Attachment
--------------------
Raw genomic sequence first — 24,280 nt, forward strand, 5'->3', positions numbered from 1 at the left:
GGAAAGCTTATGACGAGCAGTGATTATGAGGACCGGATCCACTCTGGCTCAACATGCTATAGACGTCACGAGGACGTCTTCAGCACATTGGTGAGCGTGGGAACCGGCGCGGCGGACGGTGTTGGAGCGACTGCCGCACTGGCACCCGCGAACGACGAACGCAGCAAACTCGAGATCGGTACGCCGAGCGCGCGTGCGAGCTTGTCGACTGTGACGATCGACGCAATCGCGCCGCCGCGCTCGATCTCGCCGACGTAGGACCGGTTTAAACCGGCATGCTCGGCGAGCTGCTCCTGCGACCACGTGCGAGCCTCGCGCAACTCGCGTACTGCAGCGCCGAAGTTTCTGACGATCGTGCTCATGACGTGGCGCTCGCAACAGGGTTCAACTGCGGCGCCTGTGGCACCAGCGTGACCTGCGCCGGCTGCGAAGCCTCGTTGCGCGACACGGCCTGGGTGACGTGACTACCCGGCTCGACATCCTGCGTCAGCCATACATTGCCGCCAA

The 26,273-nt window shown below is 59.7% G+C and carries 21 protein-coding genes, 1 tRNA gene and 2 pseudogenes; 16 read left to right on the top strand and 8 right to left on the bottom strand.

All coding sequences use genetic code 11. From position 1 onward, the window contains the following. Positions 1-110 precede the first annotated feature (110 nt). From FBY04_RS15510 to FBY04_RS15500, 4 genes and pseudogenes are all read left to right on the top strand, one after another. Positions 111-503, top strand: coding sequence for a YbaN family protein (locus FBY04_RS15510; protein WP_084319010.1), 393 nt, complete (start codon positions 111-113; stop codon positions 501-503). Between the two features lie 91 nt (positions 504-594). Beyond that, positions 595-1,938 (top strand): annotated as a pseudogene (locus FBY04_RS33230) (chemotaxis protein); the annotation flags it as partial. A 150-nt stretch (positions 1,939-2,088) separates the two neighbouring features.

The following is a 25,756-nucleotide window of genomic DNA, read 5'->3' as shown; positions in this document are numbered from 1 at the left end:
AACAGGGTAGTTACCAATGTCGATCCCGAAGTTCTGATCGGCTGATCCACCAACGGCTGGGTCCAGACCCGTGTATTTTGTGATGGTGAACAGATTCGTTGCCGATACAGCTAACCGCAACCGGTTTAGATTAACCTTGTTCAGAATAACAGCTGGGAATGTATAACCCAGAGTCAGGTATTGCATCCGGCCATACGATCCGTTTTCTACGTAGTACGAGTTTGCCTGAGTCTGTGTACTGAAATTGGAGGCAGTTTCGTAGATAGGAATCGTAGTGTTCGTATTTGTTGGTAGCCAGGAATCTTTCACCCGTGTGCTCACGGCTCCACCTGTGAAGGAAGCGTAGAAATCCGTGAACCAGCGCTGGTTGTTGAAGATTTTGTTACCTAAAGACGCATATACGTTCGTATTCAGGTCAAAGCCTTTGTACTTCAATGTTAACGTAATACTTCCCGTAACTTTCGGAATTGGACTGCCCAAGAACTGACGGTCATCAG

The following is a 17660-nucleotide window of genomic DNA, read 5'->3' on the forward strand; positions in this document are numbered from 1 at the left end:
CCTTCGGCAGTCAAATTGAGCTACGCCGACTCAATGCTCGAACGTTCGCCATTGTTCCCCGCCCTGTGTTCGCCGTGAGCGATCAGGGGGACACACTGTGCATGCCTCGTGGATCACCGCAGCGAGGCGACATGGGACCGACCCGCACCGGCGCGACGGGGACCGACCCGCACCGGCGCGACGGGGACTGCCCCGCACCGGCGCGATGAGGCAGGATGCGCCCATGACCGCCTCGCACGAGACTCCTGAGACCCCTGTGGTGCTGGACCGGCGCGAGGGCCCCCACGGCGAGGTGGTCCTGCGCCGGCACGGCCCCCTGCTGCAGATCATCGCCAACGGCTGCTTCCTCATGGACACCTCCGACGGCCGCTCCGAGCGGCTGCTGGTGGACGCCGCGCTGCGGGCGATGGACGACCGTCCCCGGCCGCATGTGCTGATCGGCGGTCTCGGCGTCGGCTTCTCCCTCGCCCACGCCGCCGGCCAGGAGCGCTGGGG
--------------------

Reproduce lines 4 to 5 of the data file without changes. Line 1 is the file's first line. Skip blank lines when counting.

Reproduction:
All coding sequences use genetic code 11. From position 1 onward, the window contains the following. Positions 1-110 precede the first annotated feature (110 nt). From FBY04_RS15510 to FBY04_RS15500, 4 genes and pseudogenes are all read left to right on the top strand, one after another. Positions 111-503, top strand: coding sequence for a YbaN family protein (locus FBY04_RS15510; protein WP_084319010.1), 393 nt, complete (start codon positions 111-113; stop codon positions 501-503). Between the two features lie 91 nt (positions 504-594). Beyond that, positions 595-1,938 (top strand): annotated as a pseudogene (locus FBY04_RS33230) (chemotaxis protein); the annotation flags it as partial. A 150-nt stretch (positions 1,939-2,088) separates the two neighbouring features.

The following is a 25,756-nucleotide window of genomic DNA, read 5'->3' as shown; positions in this document are numbered from 1 at the left end: